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About the region

Environmental water is supplied from the Wimmera–Mallee headworks system which also supplies towns, industries and farms across the western region. The complex network of channels and pipelines in the water supply and distribution systems managed by GWMWater enables water to be shifted between storages and delivered in different catchments, including from the Glenelg catchment to the Wimmera catchment.

Waterways in western Victoria are highly valued by local residents and visitors for their environmental and aesthetic values and are widely used for recreational activities such as fishing, camping, swimming, boating, bushwalking and wildlife watching.

View the current seasonal watering plan for the rivers and wetlands that make up the Western region:

Seasonal Outlook 2018/19

The first few months of the 2017–18 water year were characterised by average rainfall, which generated natural flows to rivers, wetlands and system storages. In contrast, rainfall from late spring to the end of autumn was wellbelow average and temperatures were above average. Inflows to Wimmera-Mallee storages from July 2017 to April 2018 were 67,250 ML, which is 38 percent of the historic average of inflows.

The winter 2017 average conditions and water held in Wimmera-Mallee storages from 2016–17 meant that allocations against the environmental entitlement reached 81 percent by September 2017. There were no measurable inflows between November 2017 and April 2018, and as a result there were no further allocations to the environmental entitlement for the remainder of 2017–18. The CEWH did not receive any allocation in 2017–18, but water that was allocated to the CEWH in 2016–17 was carried over and used for the first time in the Wimmera system, to support environmental objectives in the Wimmera River through autumn/winter 2018.

Natural flows met most of the planned winter/spring 2017 environmental watering objectives for rivers, creeks and wetlands in the region, so little water for the environment was delivered between July and September. Passing flows in the Wimmera and Glenelg rivers were suspended at times during winter and spring 2017. In the Glenelg system, suspending the passing flows avoided exacerbating flood risks to downstream landowners in the Glenelg River. Passing flows in the Wimmera system were suspended as flow requirements were met by a combination of natural flows and operational water in the Wimmera system. Water that would have been delivered as passing flows was accrued and used later in the season to meet planned flow objectives when drier conditions returned. Water for the environment was used to meet remaining flow objectives once the accrued passing flows were exhausted.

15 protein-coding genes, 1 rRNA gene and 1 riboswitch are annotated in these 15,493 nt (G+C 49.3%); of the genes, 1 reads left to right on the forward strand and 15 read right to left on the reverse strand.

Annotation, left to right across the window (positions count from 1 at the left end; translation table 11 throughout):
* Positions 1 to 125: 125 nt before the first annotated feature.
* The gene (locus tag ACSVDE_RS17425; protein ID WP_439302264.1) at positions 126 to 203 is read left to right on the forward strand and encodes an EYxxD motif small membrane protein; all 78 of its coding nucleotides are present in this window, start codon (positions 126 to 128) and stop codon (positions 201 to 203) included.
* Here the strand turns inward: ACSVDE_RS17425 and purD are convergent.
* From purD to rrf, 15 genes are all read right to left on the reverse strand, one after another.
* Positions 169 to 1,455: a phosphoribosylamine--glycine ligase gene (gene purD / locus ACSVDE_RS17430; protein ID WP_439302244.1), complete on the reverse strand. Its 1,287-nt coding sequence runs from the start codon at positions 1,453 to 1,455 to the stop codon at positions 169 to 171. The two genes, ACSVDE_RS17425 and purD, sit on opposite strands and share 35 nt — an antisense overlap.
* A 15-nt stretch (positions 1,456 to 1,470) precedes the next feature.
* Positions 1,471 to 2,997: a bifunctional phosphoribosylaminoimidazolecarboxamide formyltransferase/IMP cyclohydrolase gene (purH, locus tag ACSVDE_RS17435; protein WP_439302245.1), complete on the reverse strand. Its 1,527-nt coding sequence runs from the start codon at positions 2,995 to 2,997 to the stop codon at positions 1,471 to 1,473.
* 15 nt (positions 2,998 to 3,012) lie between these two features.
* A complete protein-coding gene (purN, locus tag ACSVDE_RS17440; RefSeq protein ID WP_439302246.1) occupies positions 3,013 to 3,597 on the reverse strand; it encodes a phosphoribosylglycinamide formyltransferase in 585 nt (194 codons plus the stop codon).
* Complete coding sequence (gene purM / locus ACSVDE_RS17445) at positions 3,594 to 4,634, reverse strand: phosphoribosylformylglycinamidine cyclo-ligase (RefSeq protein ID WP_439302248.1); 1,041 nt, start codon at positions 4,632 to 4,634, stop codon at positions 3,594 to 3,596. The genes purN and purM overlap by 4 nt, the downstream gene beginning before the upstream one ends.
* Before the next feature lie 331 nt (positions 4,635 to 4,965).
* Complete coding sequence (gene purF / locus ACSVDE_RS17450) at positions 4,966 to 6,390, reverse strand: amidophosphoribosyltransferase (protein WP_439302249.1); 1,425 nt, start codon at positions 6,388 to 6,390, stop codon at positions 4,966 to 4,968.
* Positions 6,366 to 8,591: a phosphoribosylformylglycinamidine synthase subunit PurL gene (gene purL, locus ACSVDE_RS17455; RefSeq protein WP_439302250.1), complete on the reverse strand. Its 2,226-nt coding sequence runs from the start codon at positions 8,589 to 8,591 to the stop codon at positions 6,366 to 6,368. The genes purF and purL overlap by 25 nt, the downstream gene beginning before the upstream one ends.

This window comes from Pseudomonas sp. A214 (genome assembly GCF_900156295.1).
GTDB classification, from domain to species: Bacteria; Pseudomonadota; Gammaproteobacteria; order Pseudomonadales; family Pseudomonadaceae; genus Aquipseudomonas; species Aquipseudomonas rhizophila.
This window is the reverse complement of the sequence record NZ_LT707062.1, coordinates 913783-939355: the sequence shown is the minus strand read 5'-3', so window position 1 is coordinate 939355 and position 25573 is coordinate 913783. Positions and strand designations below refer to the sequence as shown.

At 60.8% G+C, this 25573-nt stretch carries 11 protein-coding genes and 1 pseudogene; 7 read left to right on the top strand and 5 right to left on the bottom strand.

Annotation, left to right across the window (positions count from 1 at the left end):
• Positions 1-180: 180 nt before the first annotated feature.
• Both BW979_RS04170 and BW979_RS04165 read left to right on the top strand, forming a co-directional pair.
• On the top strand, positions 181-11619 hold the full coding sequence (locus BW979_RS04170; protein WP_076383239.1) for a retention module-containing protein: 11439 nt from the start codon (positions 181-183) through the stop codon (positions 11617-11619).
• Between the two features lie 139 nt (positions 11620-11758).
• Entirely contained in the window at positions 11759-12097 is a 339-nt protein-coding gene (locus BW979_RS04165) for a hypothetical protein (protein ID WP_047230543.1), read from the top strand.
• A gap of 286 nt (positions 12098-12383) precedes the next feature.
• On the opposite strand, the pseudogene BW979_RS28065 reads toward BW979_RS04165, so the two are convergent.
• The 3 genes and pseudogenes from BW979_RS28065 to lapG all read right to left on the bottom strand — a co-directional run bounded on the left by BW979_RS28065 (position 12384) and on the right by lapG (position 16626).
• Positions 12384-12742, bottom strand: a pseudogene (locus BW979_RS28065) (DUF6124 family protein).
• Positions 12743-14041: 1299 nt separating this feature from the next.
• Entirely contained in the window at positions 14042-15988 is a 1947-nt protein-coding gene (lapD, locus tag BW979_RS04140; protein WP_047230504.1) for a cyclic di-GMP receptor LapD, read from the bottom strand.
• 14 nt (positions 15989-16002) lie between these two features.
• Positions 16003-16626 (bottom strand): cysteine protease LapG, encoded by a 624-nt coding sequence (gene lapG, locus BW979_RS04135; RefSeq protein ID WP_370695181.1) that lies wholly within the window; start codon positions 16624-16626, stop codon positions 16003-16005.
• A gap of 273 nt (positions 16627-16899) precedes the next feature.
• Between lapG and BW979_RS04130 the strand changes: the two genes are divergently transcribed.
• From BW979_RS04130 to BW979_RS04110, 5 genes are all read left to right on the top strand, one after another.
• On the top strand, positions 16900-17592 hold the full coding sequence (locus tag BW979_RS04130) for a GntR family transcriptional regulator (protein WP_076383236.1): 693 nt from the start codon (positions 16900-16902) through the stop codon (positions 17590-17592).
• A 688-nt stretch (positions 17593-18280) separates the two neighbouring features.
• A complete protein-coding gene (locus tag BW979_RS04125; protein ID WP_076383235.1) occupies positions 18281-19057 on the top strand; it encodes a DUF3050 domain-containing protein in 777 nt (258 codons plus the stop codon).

Below-average rainfall and higher-than-average temperatures are predicted for the Western Region through winter 2018. If dry conditions persist into 2018–19, environmental watering in the region will focus on protecting water quality to maintain habitat and build the resilience of in-stream native plants and animals. The carryover available going into 2018–19 will be particularly important in the drier climatic scenarios predicted, as allocation to the wetland entitlement is not expected to be made before October 2018, and may be very small or zero depending on inflows during winter and early spring. The VEWH's allocation is expected to remain below 60 percent, and no allocations to the CEWH entitlement are expected in 2018–19. If conditions become wetter and environmental allocations increase, priority will be given to reserving water for use in 2019–20 and delivering some larger winter/spring flows. The continuing focus of environmental watering in the Wimmera-Mallee wetlands will be to provide refuge and maintain habitat in the dry landscape to support local plants and animals.

The Basin Plan 2012

The Wimmera system forms part of the larger Murray– Darling Basin and water diversions and deliveries of water for the environment in this region are also subject to the requirements of the Basin Plan 2012.

The VEWH's environmental planning and delivery is consistent with the requirements of the Basin Plan. The potential environmental watering outlined in section 4 fulfils Victoria's obligations under section 8.26 of the plan to identify annual environmental watering priorities for Victoria's water resource areas.

Refer to section 5 for further information about the Basin Plan.


Stories of success and reflections on past environmental watering activities and results